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Common Seal

Common Seal

A common seal in Hong Kong is a special type of seal that was previously mandatory for all companies. It acts like the official signature of a business, making important business documents official and legally binding. Common seals are recognised in other Common Law Jurisdictions like Canada, United Kingdom and Australia.

However, since the Companies Ordinance changes of 2014, common seals are no longer mandatory in Hong Kong. Companies can now choose to use them or rely on director signatures instead.

Making a Contract in Writing and Under Seal

Even though Hong Kong companies don't require a common seal, there are still ways to form legally binding contracts that traditionally required a seal. Here's how a company can handle such situations without a common seal:

  1. Director Signatures:  The most common approach is through signatures from authorized directors.

  • For a company with one director, the sole director signs on the company's behalf.

  • For companies with two or more directors, either two directors or one director along with the company secretary can sign.

  1. Board Resolution:  For added security with simple contracts, a company can pass a board resolution. This resolution officially authorizes a specific director or person to execute the contract on the company's behalf without using a seal.

  2. Treat as a Deed:  In rare cases, if the law specifically requires a contract to be "under seal," the company can still proceed without a common seal. The contract would then need to follow stricter formalities to be considered a deed. This involves:

  • Clearly stating on the document that the company is executing it as a deed.

  • Following the signing procedures outlined in Section 127(3) of the Companies Ordinance (usually involving multiple directors or the company secretary).

  • Delivering the document with the intention of it being a deed.

Executing a Document as a Deed

Here's how a Hong Kong company without a common seal can execute a document as a deed:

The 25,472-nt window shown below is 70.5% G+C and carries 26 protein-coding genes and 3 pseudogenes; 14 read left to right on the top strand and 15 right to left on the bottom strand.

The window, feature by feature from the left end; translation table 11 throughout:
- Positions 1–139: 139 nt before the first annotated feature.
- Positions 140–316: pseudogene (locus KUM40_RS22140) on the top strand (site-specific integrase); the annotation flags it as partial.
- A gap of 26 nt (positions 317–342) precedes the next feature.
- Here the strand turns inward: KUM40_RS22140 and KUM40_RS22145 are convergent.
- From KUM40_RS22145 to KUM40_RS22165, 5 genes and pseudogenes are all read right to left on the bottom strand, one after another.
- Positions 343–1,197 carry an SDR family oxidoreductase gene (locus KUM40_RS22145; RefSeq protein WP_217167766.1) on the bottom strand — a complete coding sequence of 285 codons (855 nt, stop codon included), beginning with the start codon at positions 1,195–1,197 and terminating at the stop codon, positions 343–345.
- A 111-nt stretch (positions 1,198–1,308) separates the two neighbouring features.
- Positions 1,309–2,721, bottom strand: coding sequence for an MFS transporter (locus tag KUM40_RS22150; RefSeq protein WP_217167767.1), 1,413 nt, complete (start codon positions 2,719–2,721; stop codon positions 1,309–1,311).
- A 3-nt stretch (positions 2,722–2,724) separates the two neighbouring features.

1. Explicit Deed Wording:

  • Clearly state on the document that the company intends to execute it as a deed. This reinforces its legal weight despite the lack of a common seal.

2. Witness and Signatures:

  • Follow the signing procedures outlined in Section 127(3) of the Companies Ordinance. This typically involves:

  • At least two directors signing the document.

  • Alternatively, one director can sign along with the company secretary.

3. Delivery with Deed Intention:

  • Deliver the completed document with the clear intention of it being a deed. This establishes the company's commitment to the terms as outlined in the document.

Executing a Deed Without Using a Seal Under the Conveyancing and Property Ordinance (Cap. 219) (“the CPO”)

A deed executed in accordance with sections 127(3) and 128(1) of the Companies Ordinance (CO) without using a seal satisfies the relevant requirement for a deed under the Conveyancing and Property Ordinance (CPO) in Hong Kong.

Here's why:

  • Section 128(1) of the CO: This section specifically outlines how a company can execute a document as a deed without a common seal. It requires three things:

  • Following the signing procedures of Section 127(3) (which typically involves director signatures as explained earlier).

  • Having the document explicitly state it's executed as a deed by the company.

  • Delivering the document with the intention of it being a deed.

  • Presumption under the CPO: The Conveyancing and Property Ordinance presumes a document is delivered as a deed if it's executed following Section 127 of the CO (which includes the provisions of 127(3) used for deeds without a seal).